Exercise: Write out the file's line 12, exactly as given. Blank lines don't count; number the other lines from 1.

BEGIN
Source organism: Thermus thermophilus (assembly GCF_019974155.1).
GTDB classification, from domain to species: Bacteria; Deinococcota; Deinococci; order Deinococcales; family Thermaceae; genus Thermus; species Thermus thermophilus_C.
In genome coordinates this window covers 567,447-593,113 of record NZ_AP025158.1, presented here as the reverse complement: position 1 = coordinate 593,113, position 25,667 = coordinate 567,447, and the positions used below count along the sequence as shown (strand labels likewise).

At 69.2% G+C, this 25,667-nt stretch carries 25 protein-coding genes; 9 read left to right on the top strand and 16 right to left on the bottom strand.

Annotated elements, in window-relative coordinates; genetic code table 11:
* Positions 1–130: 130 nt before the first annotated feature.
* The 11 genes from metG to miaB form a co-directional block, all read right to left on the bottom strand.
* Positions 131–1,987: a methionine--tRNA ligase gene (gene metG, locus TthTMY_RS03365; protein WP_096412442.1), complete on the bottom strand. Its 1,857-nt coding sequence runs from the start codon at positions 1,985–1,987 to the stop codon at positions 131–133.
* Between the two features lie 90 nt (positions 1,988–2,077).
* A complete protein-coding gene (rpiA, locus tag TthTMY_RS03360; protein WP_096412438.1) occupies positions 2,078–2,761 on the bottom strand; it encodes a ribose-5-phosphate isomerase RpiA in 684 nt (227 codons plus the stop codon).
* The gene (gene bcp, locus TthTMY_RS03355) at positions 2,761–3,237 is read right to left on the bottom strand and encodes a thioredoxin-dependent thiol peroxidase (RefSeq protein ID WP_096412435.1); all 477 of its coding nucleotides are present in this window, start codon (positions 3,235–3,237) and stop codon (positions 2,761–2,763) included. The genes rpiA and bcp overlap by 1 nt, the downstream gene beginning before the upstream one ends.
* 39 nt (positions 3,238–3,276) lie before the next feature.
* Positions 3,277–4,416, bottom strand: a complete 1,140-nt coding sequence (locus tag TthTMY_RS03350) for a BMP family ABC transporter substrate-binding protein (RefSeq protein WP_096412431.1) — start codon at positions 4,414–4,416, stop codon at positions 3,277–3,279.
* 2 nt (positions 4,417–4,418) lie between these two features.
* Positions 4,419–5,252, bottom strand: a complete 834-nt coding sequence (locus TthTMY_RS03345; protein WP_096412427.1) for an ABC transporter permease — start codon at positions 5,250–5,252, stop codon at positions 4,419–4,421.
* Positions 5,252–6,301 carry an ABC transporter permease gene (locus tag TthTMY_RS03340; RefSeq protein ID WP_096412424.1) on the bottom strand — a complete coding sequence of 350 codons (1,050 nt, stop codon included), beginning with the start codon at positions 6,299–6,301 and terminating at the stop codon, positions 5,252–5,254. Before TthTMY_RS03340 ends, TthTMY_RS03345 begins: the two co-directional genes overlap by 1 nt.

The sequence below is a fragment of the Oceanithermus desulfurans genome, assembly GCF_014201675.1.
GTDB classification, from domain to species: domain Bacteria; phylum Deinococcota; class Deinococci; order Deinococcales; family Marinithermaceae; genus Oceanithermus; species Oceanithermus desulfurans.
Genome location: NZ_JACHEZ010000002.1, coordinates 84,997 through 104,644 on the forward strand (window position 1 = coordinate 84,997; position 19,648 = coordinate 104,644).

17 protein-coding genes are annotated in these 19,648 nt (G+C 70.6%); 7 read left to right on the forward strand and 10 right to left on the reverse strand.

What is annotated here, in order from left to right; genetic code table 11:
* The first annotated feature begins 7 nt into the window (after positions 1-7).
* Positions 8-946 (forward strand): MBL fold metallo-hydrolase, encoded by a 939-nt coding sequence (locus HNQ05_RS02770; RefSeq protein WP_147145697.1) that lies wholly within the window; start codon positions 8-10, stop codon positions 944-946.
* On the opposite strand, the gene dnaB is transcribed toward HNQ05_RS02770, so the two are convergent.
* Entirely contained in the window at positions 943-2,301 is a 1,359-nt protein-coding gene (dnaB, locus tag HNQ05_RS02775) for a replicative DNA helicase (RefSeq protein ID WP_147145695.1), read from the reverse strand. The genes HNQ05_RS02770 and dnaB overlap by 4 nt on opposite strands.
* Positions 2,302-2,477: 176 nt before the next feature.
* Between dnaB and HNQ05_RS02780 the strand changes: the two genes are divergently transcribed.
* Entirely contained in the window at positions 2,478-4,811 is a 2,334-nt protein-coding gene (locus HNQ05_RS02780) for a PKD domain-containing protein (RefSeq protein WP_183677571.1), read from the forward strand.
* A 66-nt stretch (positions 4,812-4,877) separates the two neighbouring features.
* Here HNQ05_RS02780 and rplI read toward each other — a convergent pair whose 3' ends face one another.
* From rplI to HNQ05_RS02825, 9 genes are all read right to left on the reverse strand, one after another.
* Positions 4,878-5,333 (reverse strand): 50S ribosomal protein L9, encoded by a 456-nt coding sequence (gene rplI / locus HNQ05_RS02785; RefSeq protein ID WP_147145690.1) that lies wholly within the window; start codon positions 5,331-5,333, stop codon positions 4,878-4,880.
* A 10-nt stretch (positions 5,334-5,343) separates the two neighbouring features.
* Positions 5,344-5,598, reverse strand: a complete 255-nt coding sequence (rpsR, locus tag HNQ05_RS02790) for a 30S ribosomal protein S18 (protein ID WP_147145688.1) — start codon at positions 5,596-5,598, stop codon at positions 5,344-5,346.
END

* 39 nt (positions 3,238–3,276) lie before the next feature.